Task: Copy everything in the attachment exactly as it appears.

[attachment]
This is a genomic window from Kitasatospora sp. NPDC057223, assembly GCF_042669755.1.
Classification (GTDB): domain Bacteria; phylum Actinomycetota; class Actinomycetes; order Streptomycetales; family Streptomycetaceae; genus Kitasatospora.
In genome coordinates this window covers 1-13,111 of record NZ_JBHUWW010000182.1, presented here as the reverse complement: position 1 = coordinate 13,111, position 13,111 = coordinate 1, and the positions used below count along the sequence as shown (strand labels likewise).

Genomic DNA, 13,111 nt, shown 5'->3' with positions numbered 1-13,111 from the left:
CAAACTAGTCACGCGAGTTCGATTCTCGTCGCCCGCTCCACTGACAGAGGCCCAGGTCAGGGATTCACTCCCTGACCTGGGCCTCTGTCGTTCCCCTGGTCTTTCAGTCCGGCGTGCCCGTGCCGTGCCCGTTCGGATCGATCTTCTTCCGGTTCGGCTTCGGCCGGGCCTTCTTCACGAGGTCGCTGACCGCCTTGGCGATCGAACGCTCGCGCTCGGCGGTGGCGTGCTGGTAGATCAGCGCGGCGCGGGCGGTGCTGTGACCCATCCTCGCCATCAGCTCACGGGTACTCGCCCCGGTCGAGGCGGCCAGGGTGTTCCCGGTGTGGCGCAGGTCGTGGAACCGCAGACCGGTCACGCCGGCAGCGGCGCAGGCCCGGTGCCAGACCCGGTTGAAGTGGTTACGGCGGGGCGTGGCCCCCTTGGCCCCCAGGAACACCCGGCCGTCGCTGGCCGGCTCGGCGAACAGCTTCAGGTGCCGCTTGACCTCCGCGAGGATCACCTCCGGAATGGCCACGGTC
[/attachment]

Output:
This is a genomic window from Kitasatospora sp. NPDC057223, assembly GCF_042669755.1.
Classification (GTDB): domain Bacteria; phylum Actinomycetota; class Actinomycetes; order Streptomycetales; family Streptomycetaceae; genus Kitasatospora.
In genome coordinates this window covers 1-13,111 of record NZ_JBHUWW010000182.1, presented here as the reverse complement: position 1 = coordinate 13,111, position 13,111 = coordinate 1, and the positions used below count along the sequence as shown (strand labels likewise).

Genomic DNA, 13,111 nt, shown 5'->3' with positions numbered 1-13,111 from the left:
CAAACTAGTCACGCGAGTTCGATTCTCGTCGCCCGCTCCACTGACAGAGGCCCAGGTCAGGGATTCACTCCCTGACCTGGGCCTCTGTCGTTCCCCTGGTCTTTCAGTCCGGCGTGCCCGTGCCGTGCCCGTTCGGATCGATCTTCTTCCGGTTCGGCTTCGGCCGGGCCTTCTTCACGAGGTCGCTGACCGCCTTGGCGATCGAACGCTCGCGCTCGGCGGTGGCGTGCTGGTAGATCAGCGCGGCGCGGGCGGTGCTGTGACCCATCCTCGCCATCAGCTCACGGGTACTCGCCCCGGTCGAGGCGGCCAGGGTGTTCCCGGTGTGGCGCAGGTCGTGGAACCGCAGACCGGTCACGCCGGCAGCGGCGCAGGCCCGGTGCCAGACCCGGTTGAAGTGGTTACGGCGGGGCGTGGCCCCCTTGGCCCCCAGGAACACCCGGCCGTCGCTGGCCGGCTCGGCGAACAGCTTCAGGTGCCGCTTGACCTCCGCGAGGATCACCTCCGGAATGGCCACGGTC